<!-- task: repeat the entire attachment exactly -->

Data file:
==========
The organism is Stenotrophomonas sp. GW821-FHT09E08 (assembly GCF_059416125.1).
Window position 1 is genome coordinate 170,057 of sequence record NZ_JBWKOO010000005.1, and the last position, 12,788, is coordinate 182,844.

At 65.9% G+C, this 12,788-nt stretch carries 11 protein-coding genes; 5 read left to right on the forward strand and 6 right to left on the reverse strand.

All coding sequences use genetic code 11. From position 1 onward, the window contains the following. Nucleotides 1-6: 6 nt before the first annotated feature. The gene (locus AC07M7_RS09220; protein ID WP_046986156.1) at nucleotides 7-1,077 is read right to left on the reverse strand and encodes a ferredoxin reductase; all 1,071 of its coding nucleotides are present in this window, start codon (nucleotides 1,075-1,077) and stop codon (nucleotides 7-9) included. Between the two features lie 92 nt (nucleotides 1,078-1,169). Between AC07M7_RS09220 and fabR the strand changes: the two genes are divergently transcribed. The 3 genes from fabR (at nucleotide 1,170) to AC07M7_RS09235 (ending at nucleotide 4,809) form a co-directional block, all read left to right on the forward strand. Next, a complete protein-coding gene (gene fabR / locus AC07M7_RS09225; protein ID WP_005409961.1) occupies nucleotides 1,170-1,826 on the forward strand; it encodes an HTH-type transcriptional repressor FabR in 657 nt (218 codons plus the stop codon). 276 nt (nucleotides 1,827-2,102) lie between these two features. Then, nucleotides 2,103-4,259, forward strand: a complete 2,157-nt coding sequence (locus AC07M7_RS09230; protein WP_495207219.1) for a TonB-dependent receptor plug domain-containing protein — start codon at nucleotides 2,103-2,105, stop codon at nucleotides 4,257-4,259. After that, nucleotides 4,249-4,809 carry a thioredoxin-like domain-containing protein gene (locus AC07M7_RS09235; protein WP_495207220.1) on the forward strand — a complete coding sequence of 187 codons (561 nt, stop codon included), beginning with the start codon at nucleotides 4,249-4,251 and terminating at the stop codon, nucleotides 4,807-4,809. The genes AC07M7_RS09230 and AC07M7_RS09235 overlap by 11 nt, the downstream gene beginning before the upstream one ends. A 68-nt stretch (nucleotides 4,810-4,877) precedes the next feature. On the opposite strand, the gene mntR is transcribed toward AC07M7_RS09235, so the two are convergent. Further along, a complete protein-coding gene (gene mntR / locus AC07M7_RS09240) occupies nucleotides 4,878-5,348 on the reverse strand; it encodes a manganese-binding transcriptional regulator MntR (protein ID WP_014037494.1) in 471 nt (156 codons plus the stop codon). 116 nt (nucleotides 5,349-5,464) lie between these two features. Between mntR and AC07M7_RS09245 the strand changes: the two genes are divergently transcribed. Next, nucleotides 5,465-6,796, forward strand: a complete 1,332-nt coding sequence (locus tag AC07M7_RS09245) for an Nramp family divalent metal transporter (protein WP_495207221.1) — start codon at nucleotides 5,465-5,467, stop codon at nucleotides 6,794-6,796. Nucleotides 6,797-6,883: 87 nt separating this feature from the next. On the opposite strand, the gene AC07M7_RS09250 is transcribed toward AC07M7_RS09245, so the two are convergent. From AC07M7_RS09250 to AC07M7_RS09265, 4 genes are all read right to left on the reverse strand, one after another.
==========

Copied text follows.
The organism is Stenotrophomonas sp. GW821-FHT09E08 (assembly GCF_059416125.1).
Window position 1 is genome coordinate 170,057 of sequence record NZ_JBWKOO010000005.1, and the last position, 12,788, is coordinate 182,844.

At 65.9% G+C, this 12,788-nt stretch carries 11 protein-coding genes; 5 read left to right on the forward strand and 6 right to left on the reverse strand.

All coding sequences use genetic code 11. From position 1 onward, the window contains the following. Nucleotides 1-6: 6 nt before the first annotated feature. The gene (locus AC07M7_RS09220; protein ID WP_046986156.1) at nucleotides 7-1,077 is read right to left on the reverse strand and encodes a ferredoxin reductase; all 1,071 of its coding nucleotides are present in this window, start codon (nucleotides 1,075-1,077) and stop codon (nucleotides 7-9) included. Between the two features lie 92 nt (nucleotides 1,078-1,169). Between AC07M7_RS09220 and fabR the strand changes: the two genes are divergently transcribed. The 3 genes from fabR (at nucleotide 1,170) to AC07M7_RS09235 (ending at nucleotide 4,809) form a co-directional block, all read left to right on the forward strand. Next, a complete protein-coding gene (gene fabR / locus AC07M7_RS09225; protein ID WP_005409961.1) occupies nucleotides 1,170-1,826 on the forward strand; it encodes an HTH-type transcriptional repressor FabR in 657 nt (218 codons plus the stop codon). 276 nt (nucleotides 1,827-2,102) lie between these two features. Then, nucleotides 2,103-4,259, forward strand: a complete 2,157-nt coding sequence (locus AC07M7_RS09230; protein WP_495207219.1) for a TonB-dependent receptor plug domain-containing protein — start codon at nucleotides 2,103-2,105, stop codon at nucleotides 4,257-4,259. After that, nucleotides 4,249-4,809 carry a thioredoxin-like domain-containing protein gene (locus AC07M7_RS09235; protein WP_495207220.1) on the forward strand — a complete coding sequence of 187 codons (561 nt, stop codon included), beginning with the start codon at nucleotides 4,249-4,251 and terminating at the stop codon, nucleotides 4,807-4,809. The genes AC07M7_RS09230 and AC07M7_RS09235 overlap by 11 nt, the downstream gene beginning before the upstream one ends. A 68-nt stretch (nucleotides 4,810-4,877) precedes the next feature. On the opposite strand, the gene mntR is transcribed toward AC07M7_RS09235, so the two are convergent. Further along, a complete protein-coding gene (gene mntR / locus AC07M7_RS09240) occupies nucleotides 4,878-5,348 on the reverse strand; it encodes a manganese-binding transcriptional regulator MntR (protein ID WP_014037494.1) in 471 nt (156 codons plus the stop codon). 116 nt (nucleotides 5,349-5,464) lie between these two features. Between mntR and AC07M7_RS09245 the strand changes: the two genes are divergently transcribed. Next, nucleotides 5,465-6,796, forward strand: a complete 1,332-nt coding sequence (locus tag AC07M7_RS09245) for an Nramp family divalent metal transporter (protein WP_495207221.1) — start codon at nucleotides 5,465-5,467, stop codon at nucleotides 6,794-6,796. Nucleotides 6,797-6,883: 87 nt separating this feature from the next. On the opposite strand, the gene AC07M7_RS09250 is transcribed toward AC07M7_RS09245, so the two are convergent. From AC07M7_RS09250 to AC07M7_RS09265, 4 genes are all read right to left on the reverse strand, one after another.